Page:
Frequently Asked Questions: Allergies in babies

Allergies in babies

Frequently Asked Questions: Allergies in babies

Allergies are extremely common worldwide, with figures rising consistently over the past fifty years. As adults, we can tell when something’s not right and get the help we need, but babies can’t do this. Rates of sensitivity in children are approaching around 40% worldwide. 

Babies can’t tell you how they’re feeling. So it’s important you’re aware of all potential allergens and note any changes to your baby.

Could my baby have hay fever?

While you can get hay fever at any age, the likelihood of developing it so young is slim. It tends to begin in childhood or in the teenage years.They haven’t lived long enough to come into contact with pollen year after year, so it’s hard to gauge whether or not it’s hay fever. After all, the symptoms are similar to a cold.

Is it a cold or an allergy?

Allergy symptoms can be similar to a common cold, making them difficult to identify. If your baby has cold-like symptoms, it’s important to pay attention to their duration and what is or isn’t accompanying them.

A common cold will stick around for two weeks or so, whereas allergy symptoms will likely last a bit longer. A fever doesn’t accompany an allergic reaction, so if your baby has one you’ll know it’s a cold. If you suspect they’re experiencing aches and pains, it’ll also be a cold rather than an allergic reaction.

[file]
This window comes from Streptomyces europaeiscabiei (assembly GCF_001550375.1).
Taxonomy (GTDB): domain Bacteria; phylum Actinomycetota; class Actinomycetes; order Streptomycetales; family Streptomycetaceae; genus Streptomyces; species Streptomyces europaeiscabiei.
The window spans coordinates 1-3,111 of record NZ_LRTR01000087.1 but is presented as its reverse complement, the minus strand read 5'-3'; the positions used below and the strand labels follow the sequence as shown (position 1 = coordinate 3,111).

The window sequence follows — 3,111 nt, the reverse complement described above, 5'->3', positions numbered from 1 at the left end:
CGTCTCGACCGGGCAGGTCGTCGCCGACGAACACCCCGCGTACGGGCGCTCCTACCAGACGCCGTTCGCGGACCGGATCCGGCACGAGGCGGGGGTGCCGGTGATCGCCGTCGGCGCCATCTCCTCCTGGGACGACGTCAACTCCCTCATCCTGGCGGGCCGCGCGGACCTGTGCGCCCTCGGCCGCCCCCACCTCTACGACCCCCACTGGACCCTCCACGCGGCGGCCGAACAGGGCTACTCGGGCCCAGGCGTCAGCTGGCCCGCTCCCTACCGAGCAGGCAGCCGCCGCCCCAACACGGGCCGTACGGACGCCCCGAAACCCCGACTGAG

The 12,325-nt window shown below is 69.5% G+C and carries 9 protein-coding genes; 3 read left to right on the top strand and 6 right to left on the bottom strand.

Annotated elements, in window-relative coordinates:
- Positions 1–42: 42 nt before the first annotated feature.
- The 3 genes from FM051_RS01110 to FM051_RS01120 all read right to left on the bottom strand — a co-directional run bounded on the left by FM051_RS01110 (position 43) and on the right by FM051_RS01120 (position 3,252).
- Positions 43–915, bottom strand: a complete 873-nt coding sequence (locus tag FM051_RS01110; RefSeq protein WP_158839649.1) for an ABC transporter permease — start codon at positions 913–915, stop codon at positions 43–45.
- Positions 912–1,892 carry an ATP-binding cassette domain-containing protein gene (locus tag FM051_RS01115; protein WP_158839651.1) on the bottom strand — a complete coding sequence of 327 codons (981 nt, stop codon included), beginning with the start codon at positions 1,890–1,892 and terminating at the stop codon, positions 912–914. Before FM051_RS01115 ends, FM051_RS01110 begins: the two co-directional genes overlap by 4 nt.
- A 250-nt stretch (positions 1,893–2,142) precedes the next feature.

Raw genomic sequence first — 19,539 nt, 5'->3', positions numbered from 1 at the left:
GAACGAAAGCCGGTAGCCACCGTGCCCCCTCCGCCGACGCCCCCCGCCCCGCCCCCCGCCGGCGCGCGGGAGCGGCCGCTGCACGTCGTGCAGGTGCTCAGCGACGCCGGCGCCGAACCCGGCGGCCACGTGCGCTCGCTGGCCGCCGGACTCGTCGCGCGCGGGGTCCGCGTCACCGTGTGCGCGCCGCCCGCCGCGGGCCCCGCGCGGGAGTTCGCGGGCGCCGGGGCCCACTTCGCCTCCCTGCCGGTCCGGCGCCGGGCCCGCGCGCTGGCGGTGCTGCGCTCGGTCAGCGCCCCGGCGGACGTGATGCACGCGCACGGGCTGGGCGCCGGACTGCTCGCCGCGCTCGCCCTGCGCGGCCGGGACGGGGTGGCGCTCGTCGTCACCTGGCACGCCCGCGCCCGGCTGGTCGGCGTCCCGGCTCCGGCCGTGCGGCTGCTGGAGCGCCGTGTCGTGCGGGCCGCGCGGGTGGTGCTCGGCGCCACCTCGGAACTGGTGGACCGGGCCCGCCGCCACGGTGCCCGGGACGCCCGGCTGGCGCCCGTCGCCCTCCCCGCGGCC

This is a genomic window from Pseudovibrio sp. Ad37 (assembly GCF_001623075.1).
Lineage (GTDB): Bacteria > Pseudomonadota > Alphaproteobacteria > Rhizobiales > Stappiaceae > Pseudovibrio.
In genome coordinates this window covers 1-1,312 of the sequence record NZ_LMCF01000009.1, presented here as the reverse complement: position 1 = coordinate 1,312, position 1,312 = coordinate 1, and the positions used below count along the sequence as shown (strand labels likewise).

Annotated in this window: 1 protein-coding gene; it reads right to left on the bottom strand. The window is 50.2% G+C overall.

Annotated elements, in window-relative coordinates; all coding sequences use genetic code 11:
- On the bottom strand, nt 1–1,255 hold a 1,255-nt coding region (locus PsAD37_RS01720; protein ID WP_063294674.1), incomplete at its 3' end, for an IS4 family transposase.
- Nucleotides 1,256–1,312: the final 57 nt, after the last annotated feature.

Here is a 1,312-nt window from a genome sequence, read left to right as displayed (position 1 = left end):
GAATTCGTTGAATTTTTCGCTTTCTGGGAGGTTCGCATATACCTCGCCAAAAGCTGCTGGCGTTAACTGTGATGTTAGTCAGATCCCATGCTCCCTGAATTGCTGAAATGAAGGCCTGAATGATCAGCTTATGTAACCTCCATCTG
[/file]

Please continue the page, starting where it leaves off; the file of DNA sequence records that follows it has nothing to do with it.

Can I prevent my child from developing a food allergy?

It’s easy to assume that you should avoid feeding your baby common allergens. But, believe it or not, doing this can actually increase your baby’s chance of developing an allergy. 

A 2015 study found that early introduction of peanuts decreased the prevalence of peanut allergies amongst children. Research suggests that – even with children who are at high risk for allergies – you should introduce common allergy-producing foods to your child between 6 and 12 months.

However, it’s not enough to give them peanut paste once and then never again; this is even more likely to encourage an intolerance. Try and give your child these foods regularly. When introducing top allergy-producing foods to your child, always be extra cautious of any changes or symptoms. Find more information here.

It can be difficult to identify allergies in babies because they’re unable to express how they’re feeling. It’s important you keep a note of any contact with potential allergens and watch your baby closely. If you come across anything that looks like cause for concern, go to your doctor, even if it seems minor.

If you want more guidance on allergies in babies, or want to book an allergy test for yourself or your little one, give us a call on 02031 433 499.

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